BOSTON – Well, if that was rust scraping off the Pistons on Tuesday night, it was the Celtics who were scraping it. Don’t just blame the six-day layoff. Too many times in Game 1 of these Eastern Conference finals, the Pistons moved to the hoop and suddenly were without the ball – because a Boston player swiped it, poked it, swatted it or just plain took it. Steals? It was like watching a police video on purse snatchings.
Here, in the opening frame of what could be a very long series, the Pistons got a taste of what it’s like to play against them when they are crunching down: It’s downright annoying. Like having mosquitoes all over your picnic.
In the third quarter alone – when teams in close games need to make a move – here was Chauncey Billups losing his dribble and then throwing it away, here was Rip Hamilton stripped, here was Tayshaun Prince missing a lay-up when Kevin Garnett contested him at the rim, here was Antonio McDyess throwing the ball away, here was Rip stripped again. The team with all the experience, Detroit, committed seven turnovers in that third period.
“That basically blew the game open,” Flip Saunders said.
Yep. And there were more turnovers in the fourth. The Pistons may have stayed close on the scoreboard, but it never really felt that way in the game. They were doing too many fundamental things wrong, and Boston was doing too many right. If this was the giveaway game – the one you surrender as you get your legs under you and you get to know your opponent – it was Detroit who surrendered it, even though it was supposed to be Boston who was tired.
Instead, for most of the night, Billups was not a factor. Rasheed Wallace was not a factor. Hamilton didn’t have a basket in the first half.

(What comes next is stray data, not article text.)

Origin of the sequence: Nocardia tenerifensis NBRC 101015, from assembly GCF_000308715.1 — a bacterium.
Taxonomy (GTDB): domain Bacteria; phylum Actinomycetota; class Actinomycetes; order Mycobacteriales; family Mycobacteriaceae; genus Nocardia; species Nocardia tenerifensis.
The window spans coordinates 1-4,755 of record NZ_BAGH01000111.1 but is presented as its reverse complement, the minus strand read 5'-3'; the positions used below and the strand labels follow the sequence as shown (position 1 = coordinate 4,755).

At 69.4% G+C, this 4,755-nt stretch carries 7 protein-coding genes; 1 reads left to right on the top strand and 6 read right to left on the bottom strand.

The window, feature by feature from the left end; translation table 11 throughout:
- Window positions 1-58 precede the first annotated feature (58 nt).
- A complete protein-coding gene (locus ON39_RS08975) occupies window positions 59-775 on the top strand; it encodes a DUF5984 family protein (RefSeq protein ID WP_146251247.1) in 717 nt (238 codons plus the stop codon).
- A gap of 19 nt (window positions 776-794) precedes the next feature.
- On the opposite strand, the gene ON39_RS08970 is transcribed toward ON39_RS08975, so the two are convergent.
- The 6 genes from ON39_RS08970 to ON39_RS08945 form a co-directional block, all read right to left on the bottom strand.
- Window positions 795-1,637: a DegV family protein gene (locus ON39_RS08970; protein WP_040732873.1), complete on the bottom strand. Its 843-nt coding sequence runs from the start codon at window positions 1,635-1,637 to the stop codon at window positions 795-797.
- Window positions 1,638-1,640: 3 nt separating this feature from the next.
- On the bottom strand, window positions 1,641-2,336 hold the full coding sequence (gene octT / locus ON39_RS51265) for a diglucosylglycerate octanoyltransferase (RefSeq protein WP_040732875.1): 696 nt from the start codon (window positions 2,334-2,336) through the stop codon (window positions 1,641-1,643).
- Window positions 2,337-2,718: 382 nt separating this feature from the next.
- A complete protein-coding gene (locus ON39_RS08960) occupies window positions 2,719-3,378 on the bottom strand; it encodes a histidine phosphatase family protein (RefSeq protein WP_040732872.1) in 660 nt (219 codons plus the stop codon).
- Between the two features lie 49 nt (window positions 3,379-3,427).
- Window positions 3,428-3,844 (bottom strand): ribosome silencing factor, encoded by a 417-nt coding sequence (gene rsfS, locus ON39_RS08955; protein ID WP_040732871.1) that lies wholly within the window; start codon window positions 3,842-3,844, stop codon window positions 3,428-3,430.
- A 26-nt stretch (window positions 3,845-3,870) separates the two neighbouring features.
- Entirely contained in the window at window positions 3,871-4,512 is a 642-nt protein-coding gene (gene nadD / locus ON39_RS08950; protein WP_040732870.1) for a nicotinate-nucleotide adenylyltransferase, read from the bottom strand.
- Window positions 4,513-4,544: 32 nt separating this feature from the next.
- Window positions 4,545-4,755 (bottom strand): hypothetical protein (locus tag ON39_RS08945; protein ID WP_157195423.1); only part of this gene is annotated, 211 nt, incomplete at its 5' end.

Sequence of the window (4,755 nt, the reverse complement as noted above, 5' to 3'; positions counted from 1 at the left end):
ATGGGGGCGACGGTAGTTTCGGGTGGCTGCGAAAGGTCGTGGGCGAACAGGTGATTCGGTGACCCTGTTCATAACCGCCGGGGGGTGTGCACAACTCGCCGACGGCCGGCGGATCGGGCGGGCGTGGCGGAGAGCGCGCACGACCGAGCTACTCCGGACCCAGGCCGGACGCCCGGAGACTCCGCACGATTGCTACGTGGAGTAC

And the Celtics snatched the claim the Pistons most pride themselves on.
They won with defense. The trouble with Chauncey
Billups, I can understand. The man hasn’t played in a long time, and he’s coming off an injury. If anyone wasn’t going to look like himself in Game 1, it was going to be the Pistons’ point guard. He has spent more time with massage therapists than basketballs.
But the Pistons may be forced to make some big adjustments with Chauncey. He is a huge part of this offense, and when he couldn’t play against Orlando, Saunders dealt with it by using a steadily improving Rodney Stuckey.
But Tuesday, with Billups back in the lineup – but not really back, if you know what I mean – things look confused, out of sync. Stuckey played large chunks of time, he even shared the floor with Billups for a while, but then Chauncey was back for crunch time – and he was outplayed by a hustling Rajon Rondo.
An unhealthy Billups was a problem.
A semi-healthy Billups may be one, too.
“We never got in a flow,” Saunders said.
Who controls flow more than a point guard?
Meanwhile, a bigger disappointment was Wallace. He didn’t hit a jumper until the fourth quarter. He made just two all night. He was outplayed by Garnett, who shot 11-for-17 and finished with a game-high 26 points.
So much for him being tired from Game 7 against Cleveland.
“We got to go, man,” Garnett said to ESPN after the game. “It’s what you gotta do, you gotta suck it up and play.”
The Pistons might want to write that down. Mirror, mirror on the wall
But OK. It’s a long series. And there were many subplots at play here. Saunders and Garnett, so tightly linked to playoff disappointment when they were in Minnesota, now locked in a battle in which only one can reach his first NBA Finals. Hamilton and Ray Allen, alumni of the same university, dueling against each other at the same position. Billups, coming off his hamstring injury, being tested by the “chase-me-all-day” kid, Rondo.
And, of course, the franchises themselves, weaving a reunion tapestry after all these years. Remember, it was Detroit that sent the Celts into their 20-year tailspin. Before that, they simply expected a championship every year around here.
But now they are back at it, mirror images of one another. Except Tuesday night, the Celtics, defensively, looked a little too familiar. Come Thursday and Game 2, the Pistons need to look into the mirror and see themselves, not the Celtics version.